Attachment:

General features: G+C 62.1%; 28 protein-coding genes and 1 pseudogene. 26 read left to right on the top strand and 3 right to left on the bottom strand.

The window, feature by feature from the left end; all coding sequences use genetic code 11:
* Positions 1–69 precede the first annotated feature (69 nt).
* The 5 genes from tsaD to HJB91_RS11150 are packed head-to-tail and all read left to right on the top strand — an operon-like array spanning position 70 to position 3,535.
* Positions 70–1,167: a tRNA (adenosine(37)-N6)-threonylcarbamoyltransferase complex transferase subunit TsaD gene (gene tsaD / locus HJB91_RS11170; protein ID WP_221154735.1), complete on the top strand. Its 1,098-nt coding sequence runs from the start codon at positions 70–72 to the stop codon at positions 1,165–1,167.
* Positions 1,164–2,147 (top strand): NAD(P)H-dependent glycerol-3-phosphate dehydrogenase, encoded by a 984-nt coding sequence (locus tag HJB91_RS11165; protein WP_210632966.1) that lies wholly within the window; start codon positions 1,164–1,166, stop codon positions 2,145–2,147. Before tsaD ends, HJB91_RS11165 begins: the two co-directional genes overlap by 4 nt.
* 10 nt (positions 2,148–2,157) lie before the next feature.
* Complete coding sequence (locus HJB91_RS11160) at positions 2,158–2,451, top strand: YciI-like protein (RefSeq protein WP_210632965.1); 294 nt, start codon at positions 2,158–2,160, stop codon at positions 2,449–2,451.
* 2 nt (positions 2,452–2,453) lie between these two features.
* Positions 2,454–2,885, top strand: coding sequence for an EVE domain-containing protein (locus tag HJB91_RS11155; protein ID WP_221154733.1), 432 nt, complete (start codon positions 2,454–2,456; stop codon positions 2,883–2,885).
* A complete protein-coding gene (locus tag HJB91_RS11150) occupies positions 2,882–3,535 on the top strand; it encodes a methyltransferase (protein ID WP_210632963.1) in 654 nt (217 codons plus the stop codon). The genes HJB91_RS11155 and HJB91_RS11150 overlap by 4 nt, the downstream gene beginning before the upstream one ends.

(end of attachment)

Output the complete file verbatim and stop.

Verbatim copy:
General features: G+C 62.1%; 28 protein-coding genes and 1 pseudogene. 26 read left to right on the top strand and 3 right to left on the bottom strand.

The window, feature by feature from the left end; all coding sequences use genetic code 11:
* Positions 1–69 precede the first annotated feature (69 nt).
* The 5 genes from tsaD to HJB91_RS11150 are packed head-to-tail and all read left to right on the top strand — an operon-like array spanning position 70 to position 3,535.
* Positions 70–1,167: a tRNA (adenosine(37)-N6)-threonylcarbamoyltransferase complex transferase subunit TsaD gene (gene tsaD / locus HJB91_RS11170; protein ID WP_221154735.1), complete on the top strand. Its 1,098-nt coding sequence runs from the start codon at positions 70–72 to the stop codon at positions 1,165–1,167.
* Positions 1,164–2,147 (top strand): NAD(P)H-dependent glycerol-3-phosphate dehydrogenase, encoded by a 984-nt coding sequence (locus tag HJB91_RS11165; protein WP_210632966.1) that lies wholly within the window; start codon positions 1,164–1,166, stop codon positions 2,145–2,147. Before tsaD ends, HJB91_RS11165 begins: the two co-directional genes overlap by 4 nt.
* 10 nt (positions 2,148–2,157) lie before the next feature.
* Complete coding sequence (locus HJB91_RS11160) at positions 2,158–2,451, top strand: YciI-like protein (RefSeq protein WP_210632965.1); 294 nt, start codon at positions 2,158–2,160, stop codon at positions 2,449–2,451.
* 2 nt (positions 2,452–2,453) lie between these two features.
* Positions 2,454–2,885, top strand: coding sequence for an EVE domain-containing protein (locus tag HJB91_RS11155; protein ID WP_221154733.1), 432 nt, complete (start codon positions 2,454–2,456; stop codon positions 2,883–2,885).
* A complete protein-coding gene (locus tag HJB91_RS11150) occupies positions 2,882–3,535 on the top strand; it encodes a methyltransferase (protein ID WP_210632963.1) in 654 nt (217 codons plus the stop codon). The genes HJB91_RS11155 and HJB91_RS11150 overlap by 4 nt, the downstream gene beginning before the upstream one ends.